It would be one thing if I were just going to meetings after work. That would be manageable. My plummeting mood, though, was not caused by meeting overload, but by the fact I had so many meetings while continuing to search for a new roommate. The joys of roommatehood and Craigslist…

So far, the search has lasted three weeks. The first batch of candidates seemed fun, friendly, and responsible, but alas, 75 percent of them weren’t even able to move this month! Terrible luck. During the second go-around, there were also some strong candidates, but nothing worked out. At some point, I realized the chances of getting someone in for a November 1 start were slim to none. And that’s when my stress peaked and I started to panic.

I thrive on a good dose of stress, but once I go over my personal stress threshold, I feel terrible. I still do what I need to do, but everything becomes a chore. I shed my optimistic tendencies and morph into a seemingly-eternal pessimist.

This past weekend, when I realized I would have to scrap my November 1 roommate timeline, I ventured out to run an errand and, of course!, got pelted with raindrops. Even the sky was gloomy!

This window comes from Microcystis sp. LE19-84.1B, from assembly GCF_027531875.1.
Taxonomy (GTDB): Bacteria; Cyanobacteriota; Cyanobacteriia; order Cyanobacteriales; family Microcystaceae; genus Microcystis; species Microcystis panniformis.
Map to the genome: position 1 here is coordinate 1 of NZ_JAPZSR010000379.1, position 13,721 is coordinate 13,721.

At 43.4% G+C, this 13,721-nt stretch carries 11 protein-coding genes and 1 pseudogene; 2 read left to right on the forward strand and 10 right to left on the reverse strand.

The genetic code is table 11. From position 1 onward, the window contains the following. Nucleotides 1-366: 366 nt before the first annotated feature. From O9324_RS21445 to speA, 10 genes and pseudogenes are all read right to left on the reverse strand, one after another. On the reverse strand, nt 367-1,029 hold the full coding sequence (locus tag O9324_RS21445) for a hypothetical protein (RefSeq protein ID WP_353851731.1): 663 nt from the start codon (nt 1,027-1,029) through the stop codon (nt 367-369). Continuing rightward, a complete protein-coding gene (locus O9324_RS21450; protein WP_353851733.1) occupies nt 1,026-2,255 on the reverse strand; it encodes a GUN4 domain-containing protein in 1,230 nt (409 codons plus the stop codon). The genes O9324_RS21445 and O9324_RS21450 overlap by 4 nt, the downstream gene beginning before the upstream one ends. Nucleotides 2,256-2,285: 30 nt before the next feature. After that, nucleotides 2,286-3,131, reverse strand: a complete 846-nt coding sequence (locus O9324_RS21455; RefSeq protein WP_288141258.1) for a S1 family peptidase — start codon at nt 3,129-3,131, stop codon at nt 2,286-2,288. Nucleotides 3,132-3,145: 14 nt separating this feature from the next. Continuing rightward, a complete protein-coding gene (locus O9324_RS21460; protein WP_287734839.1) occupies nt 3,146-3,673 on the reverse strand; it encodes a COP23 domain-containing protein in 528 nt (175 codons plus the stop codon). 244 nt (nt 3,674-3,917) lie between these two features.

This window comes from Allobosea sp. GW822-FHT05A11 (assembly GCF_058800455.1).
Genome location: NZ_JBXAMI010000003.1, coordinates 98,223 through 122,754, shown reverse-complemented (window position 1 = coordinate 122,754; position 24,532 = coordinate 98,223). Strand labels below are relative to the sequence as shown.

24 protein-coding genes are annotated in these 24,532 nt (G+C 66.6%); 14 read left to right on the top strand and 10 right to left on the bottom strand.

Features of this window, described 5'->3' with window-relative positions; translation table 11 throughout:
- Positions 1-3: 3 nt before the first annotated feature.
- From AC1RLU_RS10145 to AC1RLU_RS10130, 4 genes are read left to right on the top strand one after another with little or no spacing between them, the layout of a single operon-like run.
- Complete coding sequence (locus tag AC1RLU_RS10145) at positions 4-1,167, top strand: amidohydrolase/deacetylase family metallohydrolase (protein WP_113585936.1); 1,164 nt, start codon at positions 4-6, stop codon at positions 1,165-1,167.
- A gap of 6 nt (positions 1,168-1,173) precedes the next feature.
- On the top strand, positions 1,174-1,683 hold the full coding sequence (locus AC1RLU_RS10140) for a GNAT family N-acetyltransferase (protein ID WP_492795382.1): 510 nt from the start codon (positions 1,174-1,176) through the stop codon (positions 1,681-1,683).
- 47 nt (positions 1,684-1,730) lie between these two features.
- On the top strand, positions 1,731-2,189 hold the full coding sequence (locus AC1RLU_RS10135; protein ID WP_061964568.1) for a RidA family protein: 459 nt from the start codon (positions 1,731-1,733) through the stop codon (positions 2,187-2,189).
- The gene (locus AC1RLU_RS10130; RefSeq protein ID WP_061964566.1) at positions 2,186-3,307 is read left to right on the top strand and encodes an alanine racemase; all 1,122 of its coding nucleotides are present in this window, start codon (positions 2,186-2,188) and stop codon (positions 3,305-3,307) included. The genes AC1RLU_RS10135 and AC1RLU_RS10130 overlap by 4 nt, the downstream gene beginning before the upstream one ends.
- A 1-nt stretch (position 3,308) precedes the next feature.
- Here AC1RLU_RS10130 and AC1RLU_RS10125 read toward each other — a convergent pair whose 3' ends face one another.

During a separate super stressed out moment, I went for a walk and—instead of gray skies—witnessed the most vibrant sunset I’ve seen in months. My optimism increased, and I paused to think about how strongly my mood is tied to the weather.

For me, at least, the weather seems to impact my emotional state when I’m already experiencing a more extreme mood. If I’m closer to my default state of general contentedness, weather seems to influence it less. I’m not sure if this is typical, so I’d be curious to know, how do you think weather affects your mood?

Weather: Overcast with a strong breeze. Rain earlier in the day.

Mood:

Anna – 7 out of 10 on the “so miserable I can’t get out of bed” scale. Things are looking up since I accepted the fact a roommate by Nov. 1 is a pipe dream. Something about reframing…

Hannah – 7 out of 10. She’s lonely at the office. Does someone want to throw pebbles at her window and cheer her up?